wild cucumber vine
wild cucumber vine
It is not necessary to drive very far out of town to catch sight of an explosion of flowering vines. I have never noticed these particular plants before; if they were around in such great numbers before this summer, I had not noticed. To be honest, I might not have noticed them this year if I had not heard about them on the radio.

What I heard on air is that we are having an invasion of the wild cucumber vine. It grows up other plants - to as high as over 20 feet - and right now is flowering. Each vine is covered with small yellowish-white flowers. After I heard that, I started paying more attention. And sure enough, good examples abound

I decided to find out a little more about it, and that's when I became confused. One site that I found was a short article in Praxis Magazine, in which author Janice Wagar wrote "My vendetta against the wild cucumber." She told about having taken "representative samples of the nasty vines" to agents from the University of Minnesota Extension Office. Wagar was informed that she "had a wild cucumber (Sicyos Angulatus)."

In my quest for more information, I of course Googled that scientific name, and found that the Sicyos angulatus is actually a bur cucumber, not a wild cucumber. The wild cucumber is officially named Echinocystis lobata. And that is according to none other than the University of Minnesota's Extension Office website (Horticulture Yard and Garden Brief). One difference is that the bur cucumber is less common in Minnesota, and it has fuzzy vines, with seedpods that grow in clusters. Each is about one-half to three-quarter inches long and contains a single, flat, egg-shaped seed.

On the other hand, the wild cucumber has smooth vines and the seedpod, or fruit, is slightly larger. The seedpod grows singly instead of in clusters and contains four flattened, spindle-shaped black or brown seeds. The flower shapes are somewhat different, and the wild cucumber blooms earlier.

Due to the map provided at the United States Department of Agriculture's website, the bur cucumber is present only in three small areas of Minnesota, none of which are anywhere close to us and our surrounding counties. On the other hand, the wild cucumber was shown to be present in almost all of the counties.

So I decided to assume that, unlike what Ms. Wagar was told about her plant (that it was a wild cucumber with the scientific name of a bur cucumber), what we have locally is wild cucumber, with its own scientific name. That seems to be confirmed by all of the websites I visited. So that's where I focused my searching.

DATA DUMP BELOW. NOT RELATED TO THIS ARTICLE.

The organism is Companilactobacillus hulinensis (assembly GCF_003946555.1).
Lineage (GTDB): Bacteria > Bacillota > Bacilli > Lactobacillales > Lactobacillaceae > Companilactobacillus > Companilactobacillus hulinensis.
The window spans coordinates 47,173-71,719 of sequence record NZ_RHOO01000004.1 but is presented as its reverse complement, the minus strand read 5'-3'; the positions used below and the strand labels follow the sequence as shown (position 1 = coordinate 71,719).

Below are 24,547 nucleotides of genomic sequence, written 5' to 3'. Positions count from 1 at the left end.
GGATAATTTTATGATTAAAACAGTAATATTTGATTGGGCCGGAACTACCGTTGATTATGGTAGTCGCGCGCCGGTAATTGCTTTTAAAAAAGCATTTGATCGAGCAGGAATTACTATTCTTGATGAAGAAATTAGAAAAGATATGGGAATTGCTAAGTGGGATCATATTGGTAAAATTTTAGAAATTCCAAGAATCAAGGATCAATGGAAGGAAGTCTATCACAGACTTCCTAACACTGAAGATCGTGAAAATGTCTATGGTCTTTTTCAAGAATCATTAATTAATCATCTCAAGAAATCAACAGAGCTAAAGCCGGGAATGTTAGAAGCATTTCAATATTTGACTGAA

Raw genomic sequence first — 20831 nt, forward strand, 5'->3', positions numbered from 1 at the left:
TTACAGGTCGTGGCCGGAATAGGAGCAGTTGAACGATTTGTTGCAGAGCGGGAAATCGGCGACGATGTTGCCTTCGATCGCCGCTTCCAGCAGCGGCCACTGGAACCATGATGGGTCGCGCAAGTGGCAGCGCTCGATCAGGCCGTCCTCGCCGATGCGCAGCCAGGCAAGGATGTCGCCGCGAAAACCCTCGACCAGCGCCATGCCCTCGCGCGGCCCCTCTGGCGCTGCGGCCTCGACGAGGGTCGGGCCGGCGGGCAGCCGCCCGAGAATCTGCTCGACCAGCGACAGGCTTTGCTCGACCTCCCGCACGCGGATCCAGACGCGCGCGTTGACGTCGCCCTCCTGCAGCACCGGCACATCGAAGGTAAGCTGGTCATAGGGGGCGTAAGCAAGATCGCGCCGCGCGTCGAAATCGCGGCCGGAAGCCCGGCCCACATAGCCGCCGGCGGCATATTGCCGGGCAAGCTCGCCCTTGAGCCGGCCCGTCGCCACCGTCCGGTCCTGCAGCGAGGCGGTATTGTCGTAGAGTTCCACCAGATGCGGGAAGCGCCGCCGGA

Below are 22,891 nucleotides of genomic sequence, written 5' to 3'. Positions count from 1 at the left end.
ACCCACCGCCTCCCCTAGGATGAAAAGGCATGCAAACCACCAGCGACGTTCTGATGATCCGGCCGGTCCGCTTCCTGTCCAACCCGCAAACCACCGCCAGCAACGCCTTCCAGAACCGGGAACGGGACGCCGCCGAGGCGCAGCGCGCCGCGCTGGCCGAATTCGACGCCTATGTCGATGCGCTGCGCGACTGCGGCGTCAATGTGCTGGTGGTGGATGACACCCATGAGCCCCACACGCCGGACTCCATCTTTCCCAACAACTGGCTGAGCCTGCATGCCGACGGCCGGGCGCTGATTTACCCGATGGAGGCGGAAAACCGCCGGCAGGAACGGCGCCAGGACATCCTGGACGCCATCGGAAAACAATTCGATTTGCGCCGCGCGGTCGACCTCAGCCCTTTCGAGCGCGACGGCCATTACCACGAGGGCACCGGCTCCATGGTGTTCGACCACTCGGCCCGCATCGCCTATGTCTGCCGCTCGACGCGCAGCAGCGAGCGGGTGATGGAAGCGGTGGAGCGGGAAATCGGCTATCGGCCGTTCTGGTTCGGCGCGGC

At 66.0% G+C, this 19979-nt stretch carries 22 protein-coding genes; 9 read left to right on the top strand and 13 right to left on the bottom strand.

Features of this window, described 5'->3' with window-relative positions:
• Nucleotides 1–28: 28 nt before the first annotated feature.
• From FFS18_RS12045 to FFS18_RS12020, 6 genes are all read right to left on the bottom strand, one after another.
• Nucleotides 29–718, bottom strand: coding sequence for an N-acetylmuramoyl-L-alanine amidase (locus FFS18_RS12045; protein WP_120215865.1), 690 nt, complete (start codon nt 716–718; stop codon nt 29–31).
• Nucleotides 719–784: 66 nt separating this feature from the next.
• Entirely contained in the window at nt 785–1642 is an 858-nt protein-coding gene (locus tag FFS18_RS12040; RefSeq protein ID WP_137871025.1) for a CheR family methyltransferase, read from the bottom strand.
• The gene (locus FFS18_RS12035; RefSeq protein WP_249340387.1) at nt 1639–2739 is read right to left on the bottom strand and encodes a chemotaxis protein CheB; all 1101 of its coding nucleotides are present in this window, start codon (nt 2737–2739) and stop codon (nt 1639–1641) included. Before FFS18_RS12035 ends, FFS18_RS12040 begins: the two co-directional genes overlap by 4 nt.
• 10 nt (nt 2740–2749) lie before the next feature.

At the website of MinnesotaWildFlowers.info, the basic information is the same as what I had already read, with the addition of a place for readers to make comments and ask questions. From those posted, I learned that the flowers of the wild cucumber smell great.

Someone asked if the fruit is edible, and the expert answer was that the fruit is not, but the leaves are; stir-fried with a little garlic was called "euphoric." Another reader suggested that the dried vines with the fruits make "great Halloween decorations." That person had hung them in the garage to dry, making cleanup of the seeds, which will fall from the fruit, very easy.

There seemed to be the same uncertainty among readers that I have about whether the real wild cucumber is a problem. Readers commented that they "appear to be consuming trees." Another said she called them the "strangle weed." The expert on the site responded that they are "actually pretty harmless...and live in harmony with their neighbors."

However, to me, the local examples of the wild cucumber do not inspire confidence that it is not already a noxious or invasive weed or could become one.

At the USDA website, the bur cucumber is on the Noxious Weed list for Delaware and Indiana. The wild cucumber is on the Noxious Weed list for Kentucky. So now I am confused again!

I am not going to take any chances. If it gets any closer to our place, I am going to take action. Whether it is the bur or the wild species, the measures to control or get rid of it are the same: "Pull or mow the weeds in the spring as soon as they are found. Repeatedly pulling or hoeing the young plants before they have set seed will reduce the number of seeds in the area over time."

If I do not notice them until they are flowering, I will get right out there and get those pods before they can spread their power all over.

The various websites also include instructions on how to use herbicides to control both types, but I will stick to the pulling or hoeing.

I was appalled to see that people can buy these things at native plant stores. Ms. Wagar, writing in Praxis, described her summer-long war against the plants that were threatening to take over her backyard view. She ended, "The following summer I was visiting my daughter....(who) took me out to see her newest plantings" in her large backyard. "As she led me toward a 'cute little plant' she found near some woods, I was first shocked, then amused to find that my daughter was raising a young wild cucumber."